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Practical model fitting approaches to the direct extraction of NMR parameters simultaneously from all dimensions of multidimensional NMR spectra. J Biomol NMR 1998 Aug;12(2):277-97

Date

09/30/1998

Pubmed ID

9751999

DOI

10.1023/a:1008254432254

Scopus ID

2-s2.0-0032133388   18 Citations

Abstract

A maximum likelihood (ML)-based approach has been established for the direct extraction of NMR parameters (e.g., frequency, amplitude, phase, and decay rate) simultaneously from all dimensions of a D-dimensional NMR spectrum. The approach, referred to here as HTFD-ML (hybrid time frequency domain maximum likelihood), constructs a time-domain model composed of a sum of exponentially-decaying sinusoidal signals. The apodized Fourier transform of this time-domain signal is a model spectrum that represents the 'best-fit' to the equivalent frequency-domain data spectrum. The desired amplitude and frequency parameters can be extracted directly from the signal model constructed by the HTFD-ML algorithm. The HTFD-ML approach presented here, as embodied in the software package CHIFIT, is designed to meet the challenges posed by model fitting of D-dimensional NMR data sets, where each consists of many data points (10(8) is not uncommon) encoding information about numerous signals (up to 10(5) for a protein of moderate size) that exhibit spectral overlap. The suitability of the approach is demonstrated by its application to the concerted analysis of a series of ten 2D 1H-15N HSQC experiments measuring 15N T1 relaxation. In addition to demonstrating the practicality of performing maximum likelihood analysis on large, multidimensional NMR spectra, the results demonstrate that this parametric model-fitting approach provides more accurate amplitude and frequency estimates than those obtained from conventional peak-based analysis of the FT spectrum. The improved performance of the model fitting approach derives from its ability to take into account the simultaneous contributions of all signals in a crowded spectral region (deconvolution) as well as to incorporate prior knowledge in constructing models to fit the data.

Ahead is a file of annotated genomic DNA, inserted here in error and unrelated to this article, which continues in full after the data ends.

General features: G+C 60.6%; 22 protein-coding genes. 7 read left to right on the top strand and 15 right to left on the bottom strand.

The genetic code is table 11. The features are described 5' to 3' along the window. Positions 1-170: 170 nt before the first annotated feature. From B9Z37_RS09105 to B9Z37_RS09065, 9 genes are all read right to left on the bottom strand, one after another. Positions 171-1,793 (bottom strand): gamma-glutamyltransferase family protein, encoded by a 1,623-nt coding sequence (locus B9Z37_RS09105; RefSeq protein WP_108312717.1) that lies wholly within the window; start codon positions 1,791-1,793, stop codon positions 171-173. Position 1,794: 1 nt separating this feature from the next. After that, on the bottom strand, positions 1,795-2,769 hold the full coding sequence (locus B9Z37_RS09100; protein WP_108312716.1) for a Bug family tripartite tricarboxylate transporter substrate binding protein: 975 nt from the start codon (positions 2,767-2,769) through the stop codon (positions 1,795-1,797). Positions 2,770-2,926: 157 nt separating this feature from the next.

Author List

Chylla RA, Volkman BF, Markley JL

Author

Brian F. Volkman PhD Professor in the Biochemistry department at Medical College of Wisconsin




MESH terms used to index this publication - Major topics in bold

Algorithms
Animals
Hemoglobins
Hydrogen
Likelihood Functions
Magnetic Resonance Spectroscopy
Nitrogen Isotopes
Polychaeta
Proteins
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